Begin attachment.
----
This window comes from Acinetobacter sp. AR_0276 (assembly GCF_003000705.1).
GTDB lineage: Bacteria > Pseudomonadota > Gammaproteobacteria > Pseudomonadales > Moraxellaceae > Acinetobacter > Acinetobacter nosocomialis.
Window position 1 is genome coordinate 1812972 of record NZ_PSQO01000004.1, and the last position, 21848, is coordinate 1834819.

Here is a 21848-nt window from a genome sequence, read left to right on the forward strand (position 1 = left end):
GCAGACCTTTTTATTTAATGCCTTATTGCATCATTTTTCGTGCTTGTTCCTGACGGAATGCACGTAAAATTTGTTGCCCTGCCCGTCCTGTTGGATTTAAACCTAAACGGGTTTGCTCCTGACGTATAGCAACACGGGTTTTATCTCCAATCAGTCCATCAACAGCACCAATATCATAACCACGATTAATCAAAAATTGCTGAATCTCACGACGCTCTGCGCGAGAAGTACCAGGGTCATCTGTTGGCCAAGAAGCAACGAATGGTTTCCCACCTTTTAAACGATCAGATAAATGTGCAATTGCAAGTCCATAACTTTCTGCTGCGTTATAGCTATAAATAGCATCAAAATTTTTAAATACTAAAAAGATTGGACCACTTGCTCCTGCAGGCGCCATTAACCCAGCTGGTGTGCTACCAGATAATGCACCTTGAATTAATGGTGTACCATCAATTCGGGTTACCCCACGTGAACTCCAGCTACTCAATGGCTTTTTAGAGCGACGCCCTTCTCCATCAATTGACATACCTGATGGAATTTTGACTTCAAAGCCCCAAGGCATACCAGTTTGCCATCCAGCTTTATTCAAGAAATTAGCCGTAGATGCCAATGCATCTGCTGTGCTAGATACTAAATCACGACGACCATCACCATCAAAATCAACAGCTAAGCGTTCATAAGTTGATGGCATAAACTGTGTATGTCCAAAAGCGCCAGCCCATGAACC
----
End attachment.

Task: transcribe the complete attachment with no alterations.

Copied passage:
This window comes from Acinetobacter sp. AR_0276 (assembly GCF_003000705.1).
GTDB lineage: Bacteria > Pseudomonadota > Gammaproteobacteria > Pseudomonadales > Moraxellaceae > Acinetobacter > Acinetobacter nosocomialis.
Window position 1 is genome coordinate 1812972 of record NZ_PSQO01000004.1, and the last position, 21848, is coordinate 1834819.

Here is a 21848-nt window from a genome sequence, read left to right on the forward strand (position 1 = left end):
GCAGACCTTTTTATTTAATGCCTTATTGCATCATTTTTCGTGCTTGTTCCTGACGGAATGCACGTAAAATTTGTTGCCCTGCCCGTCCTGTTGGATTTAAACCTAAACGGGTTTGCTCCTGACGTATAGCAACACGGGTTTTATCTCCAATCAGTCCATCAACAGCACCAATATCATAACCACGATTAATCAAAAATTGCTGAATCTCACGACGCTCTGCGCGAGAAGTACCAGGGTCATCTGTTGGCCAAGAAGCAACGAATGGTTTCCCACCTTTTAAACGATCAGATAAATGTGCAATTGCAAGTCCATAACTTTCTGCTGCGTTATAGCTATAAATAGCATCAAAATTTTTAAATACTAAAAAGATTGGACCACTTGCTCCTGCAGGCGCCATTAACCCAGCTGGTGTGCTACCAGATAATGCACCTTGAATTAATGGTGTACCATCAATTCGGGTTACCCCACGTGAACTCCAGCTACTCAATGGCTTTTTAGAGCGACGCCCTTCTCCATCAATTGACATACCTGATGGAATTTTGACTTCAAAGCCCCAAGGCATACCAGTTTGCCATCCAGCTTTATTCAAGAAATTAGCCGTAGATGCCAATGCATCTGCTGTGCTAGATACTAAATCACGACGACCATCACCATCAAAATCAACAGCTAAGCGTTCATAAGTTGATGGCATAAACTGTGTATGTCCAAAAGCGCCAGCCCATGAACC